2. March 6, 2013 at 1:27 pm —

    In my high school English classes, I tell students to start with Wikipedia and then back up their findings with more evidence from other places. Can Wikipedia be edited incorrectly? Sure, for a brief time. But even if a student were to use it and find incorrect information, they should be able to figure that out when they double-check their evidence. And that logic should be used for every source anyway. And yes, I use Wikipedia constantly for teaching preparation.

    • March 7, 2013 at 12:53 am —

      I will often go to a Wikipedia article just for its references and links, to give me start on researching a topic.

  3. Jack99
    March 6, 2013 at 8:58 pm —

    I am not a teacher but a medical scientist, fairly low down in the food chain. We were in a situation where the haematologists had introduced a whole new system of staging multiple myeloma based on our results without bothering to consult with the biochemists. The key issue was that results vary depending on method, a problem that haematologists were not aware of.

    The new system was already there on Wikipedia, nicely summarised and explained with references!. Thanks in large part to Wikipedia, a potential disaster was quickly averted.

    The only problem was that somebody had got the units wrong, and I think that is a problem with many of the scientific articles – particularly because the whole thing is very US-centric and you guys use different units to the whole rest of the world. Conversion factors or tables are needed.

    • March 7, 2013 at 1:05 am —

      A guideline on Wikipedia is to use Standard International units for science-related articles: The article you found wasn’t written to that standard, or the editor(s) who wrote were unaware of the guideline. When you see a problem like that, and you know the solution, try editing it. 🙂 On Wikipedia, we call that the BOLD principle:

      There are ways to present the same value with different units, using a {{convert}} tag, which I think probably should have been done in the case you described.

      • Jack99
        March 7, 2013 at 8:51 am —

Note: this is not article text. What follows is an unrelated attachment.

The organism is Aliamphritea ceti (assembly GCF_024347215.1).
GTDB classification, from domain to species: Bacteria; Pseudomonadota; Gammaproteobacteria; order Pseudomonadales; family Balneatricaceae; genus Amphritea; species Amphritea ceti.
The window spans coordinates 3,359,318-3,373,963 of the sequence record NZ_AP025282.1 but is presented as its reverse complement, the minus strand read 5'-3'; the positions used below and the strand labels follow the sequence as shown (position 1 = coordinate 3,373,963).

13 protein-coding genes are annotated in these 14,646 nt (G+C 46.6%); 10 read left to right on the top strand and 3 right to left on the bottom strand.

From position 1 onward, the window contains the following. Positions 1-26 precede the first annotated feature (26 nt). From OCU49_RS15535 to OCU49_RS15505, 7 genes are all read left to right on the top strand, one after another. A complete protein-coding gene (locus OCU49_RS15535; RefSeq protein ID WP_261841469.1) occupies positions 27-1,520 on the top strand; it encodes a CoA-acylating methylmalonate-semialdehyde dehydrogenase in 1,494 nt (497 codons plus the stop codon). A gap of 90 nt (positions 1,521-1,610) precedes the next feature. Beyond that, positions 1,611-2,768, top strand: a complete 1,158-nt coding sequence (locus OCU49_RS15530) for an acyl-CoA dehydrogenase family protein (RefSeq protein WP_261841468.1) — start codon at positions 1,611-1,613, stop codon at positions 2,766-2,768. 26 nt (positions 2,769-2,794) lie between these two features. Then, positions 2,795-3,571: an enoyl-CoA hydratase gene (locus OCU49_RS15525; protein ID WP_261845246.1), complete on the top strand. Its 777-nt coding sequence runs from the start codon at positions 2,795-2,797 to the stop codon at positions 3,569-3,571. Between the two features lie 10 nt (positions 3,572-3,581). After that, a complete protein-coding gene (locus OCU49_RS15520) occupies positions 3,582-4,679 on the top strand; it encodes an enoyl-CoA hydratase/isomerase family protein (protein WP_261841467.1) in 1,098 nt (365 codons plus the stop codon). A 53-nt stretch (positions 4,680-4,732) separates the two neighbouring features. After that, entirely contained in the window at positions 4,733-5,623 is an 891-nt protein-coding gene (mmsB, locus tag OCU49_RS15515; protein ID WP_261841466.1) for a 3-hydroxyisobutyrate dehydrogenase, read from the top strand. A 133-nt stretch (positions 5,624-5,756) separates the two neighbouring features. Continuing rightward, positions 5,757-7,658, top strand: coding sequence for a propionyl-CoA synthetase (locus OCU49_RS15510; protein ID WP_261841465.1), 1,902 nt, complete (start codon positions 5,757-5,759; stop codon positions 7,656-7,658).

Thanks for that response, and for your useful post. I did fix it. The problem IIRC was that somebody had stuffed up the conversion from g/dL to mg/L or vice versa so the figure was right but in the wrong units. Only careful editing by somebody used to the figures would have picked it up.

        I’ve often thought about doing something with the vitamin D article – not that there is anything incorrect, but there you have the choice of SI units, US units and IU/L which would be very confusing for the average user. There must be lots of these as it is a hot topic.

        I only bring this up because this particular issue could be a rich seam of material for editing by students if anybody were so inclined.

        • March 8, 2013 at 7:07 pm —

          I agree. In the end, Wikipedia is still edited by interested volunteers. On specific articles, graphics choices and units are often made by whoever is the curator of the article. Often all it would take is a discussion in a talk page to freshen something up.

          On the second point, doubly agreed. I can see a good Wikipedia assignment being created by science teachers providing instruction on units.

  4. March 6, 2013 at 10:27 pm —

    A lot of articles in Spanish are mere translations from English articles; translations made by people who can translate, but people who doesn’t know a word about the topic. Hence those articles are rubish. If I can assess this on articles coping with my field (naval architecture), the bottom line is that I can never be sure if other articles (about other fields I’m not familiar with) are reliable enough.
    I always recommend to double-, triple- and even-more-check finding other sources; and to read carefully the “talk” page (my thumb rule is: if there is no talk, the articles is not reliable).

  5. March 7, 2013 at 1:10 am —

    Indeed, articles on the non-English Wikipedia pages are often poor translations. Many people in other countries just use the English Wikipedia. This is a problem, because articles in other languages often are not edited or updated. I know the Danish Wikipedia is quite bad because most Danes just use the English Wikipedia, for example.

    My tips above for checking an article for trustworthiness apply across fields – especially those outside your domain of knowledge. If you’re not logged in to Wikipedia as a user, you can just go to the talk page. The talk page should have a project banner that displays the current quality class of the article. Articles with a GA, or FA, status are generally trustworthy. Anything else should be more carefully examined.

    …and you’re right, if the talk page is empty, proceed with caution!